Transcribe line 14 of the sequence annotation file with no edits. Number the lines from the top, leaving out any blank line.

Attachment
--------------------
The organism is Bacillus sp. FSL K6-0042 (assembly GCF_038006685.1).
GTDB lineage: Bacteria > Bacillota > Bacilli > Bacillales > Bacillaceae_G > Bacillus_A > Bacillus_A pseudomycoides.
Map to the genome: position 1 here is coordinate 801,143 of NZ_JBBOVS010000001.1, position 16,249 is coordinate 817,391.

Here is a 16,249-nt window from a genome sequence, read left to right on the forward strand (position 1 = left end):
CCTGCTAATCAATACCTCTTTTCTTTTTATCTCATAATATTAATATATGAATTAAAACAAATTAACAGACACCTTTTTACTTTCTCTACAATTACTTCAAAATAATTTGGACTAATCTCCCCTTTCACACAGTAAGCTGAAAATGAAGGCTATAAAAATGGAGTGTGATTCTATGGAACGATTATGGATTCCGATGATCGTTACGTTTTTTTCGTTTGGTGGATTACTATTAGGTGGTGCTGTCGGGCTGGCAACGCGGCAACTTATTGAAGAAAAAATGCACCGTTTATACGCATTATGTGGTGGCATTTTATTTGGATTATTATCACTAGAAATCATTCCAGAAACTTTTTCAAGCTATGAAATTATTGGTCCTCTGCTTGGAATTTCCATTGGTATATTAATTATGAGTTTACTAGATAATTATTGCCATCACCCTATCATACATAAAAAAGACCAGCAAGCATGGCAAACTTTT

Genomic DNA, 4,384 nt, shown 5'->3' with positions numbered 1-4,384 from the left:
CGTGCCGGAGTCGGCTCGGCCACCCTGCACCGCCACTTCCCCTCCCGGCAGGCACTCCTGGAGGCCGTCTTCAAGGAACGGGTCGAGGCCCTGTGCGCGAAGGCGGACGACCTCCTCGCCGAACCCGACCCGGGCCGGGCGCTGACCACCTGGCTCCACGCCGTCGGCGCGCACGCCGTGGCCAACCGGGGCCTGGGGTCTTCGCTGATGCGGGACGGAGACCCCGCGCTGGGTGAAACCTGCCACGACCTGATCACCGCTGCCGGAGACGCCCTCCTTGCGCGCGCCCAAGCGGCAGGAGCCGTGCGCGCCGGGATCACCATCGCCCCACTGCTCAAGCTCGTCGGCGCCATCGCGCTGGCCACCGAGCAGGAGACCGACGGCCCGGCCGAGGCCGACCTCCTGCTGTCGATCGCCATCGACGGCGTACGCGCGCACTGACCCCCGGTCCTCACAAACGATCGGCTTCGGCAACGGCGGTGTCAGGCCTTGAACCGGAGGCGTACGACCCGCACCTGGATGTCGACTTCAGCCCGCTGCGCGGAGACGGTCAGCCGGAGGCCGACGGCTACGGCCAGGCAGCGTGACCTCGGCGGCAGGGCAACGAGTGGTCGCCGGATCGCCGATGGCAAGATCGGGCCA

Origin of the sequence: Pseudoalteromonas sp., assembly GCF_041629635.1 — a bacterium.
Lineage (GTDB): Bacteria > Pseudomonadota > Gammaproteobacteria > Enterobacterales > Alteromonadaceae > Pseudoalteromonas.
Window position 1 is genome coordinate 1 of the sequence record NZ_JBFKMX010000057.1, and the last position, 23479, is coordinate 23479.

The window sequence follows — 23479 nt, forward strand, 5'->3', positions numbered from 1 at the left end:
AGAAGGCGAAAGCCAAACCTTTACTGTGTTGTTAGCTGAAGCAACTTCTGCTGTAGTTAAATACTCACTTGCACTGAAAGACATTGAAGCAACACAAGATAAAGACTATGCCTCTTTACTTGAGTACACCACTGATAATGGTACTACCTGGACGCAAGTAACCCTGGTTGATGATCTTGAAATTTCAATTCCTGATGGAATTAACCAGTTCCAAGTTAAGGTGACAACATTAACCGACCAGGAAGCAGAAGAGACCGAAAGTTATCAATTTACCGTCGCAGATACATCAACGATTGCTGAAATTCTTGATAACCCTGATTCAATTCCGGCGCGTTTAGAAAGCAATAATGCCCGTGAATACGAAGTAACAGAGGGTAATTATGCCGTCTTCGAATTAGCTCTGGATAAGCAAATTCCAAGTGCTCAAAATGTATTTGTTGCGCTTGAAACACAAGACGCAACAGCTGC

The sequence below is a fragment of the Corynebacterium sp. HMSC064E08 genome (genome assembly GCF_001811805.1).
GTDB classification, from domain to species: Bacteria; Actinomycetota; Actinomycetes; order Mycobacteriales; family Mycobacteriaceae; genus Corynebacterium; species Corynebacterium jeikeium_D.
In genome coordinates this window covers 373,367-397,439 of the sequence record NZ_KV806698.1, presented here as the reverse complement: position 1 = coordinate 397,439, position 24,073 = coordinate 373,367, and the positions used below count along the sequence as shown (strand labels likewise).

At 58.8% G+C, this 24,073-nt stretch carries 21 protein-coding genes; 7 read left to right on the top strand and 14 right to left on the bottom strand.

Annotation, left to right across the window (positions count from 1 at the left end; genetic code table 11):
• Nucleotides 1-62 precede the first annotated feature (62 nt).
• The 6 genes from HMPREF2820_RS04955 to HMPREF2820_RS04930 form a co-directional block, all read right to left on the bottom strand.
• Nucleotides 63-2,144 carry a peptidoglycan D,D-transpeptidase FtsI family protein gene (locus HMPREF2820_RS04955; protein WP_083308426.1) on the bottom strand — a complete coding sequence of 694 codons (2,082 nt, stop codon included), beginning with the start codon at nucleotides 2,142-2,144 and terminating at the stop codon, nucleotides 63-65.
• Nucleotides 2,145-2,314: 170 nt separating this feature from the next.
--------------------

GTDB classification, from domain to species: Bacteria; Actinomycetota; Actinomycetes; order Mycobacteriales; family Mycobacteriaceae; genus Corynebacterium; species Corynebacterium jeikeium_D.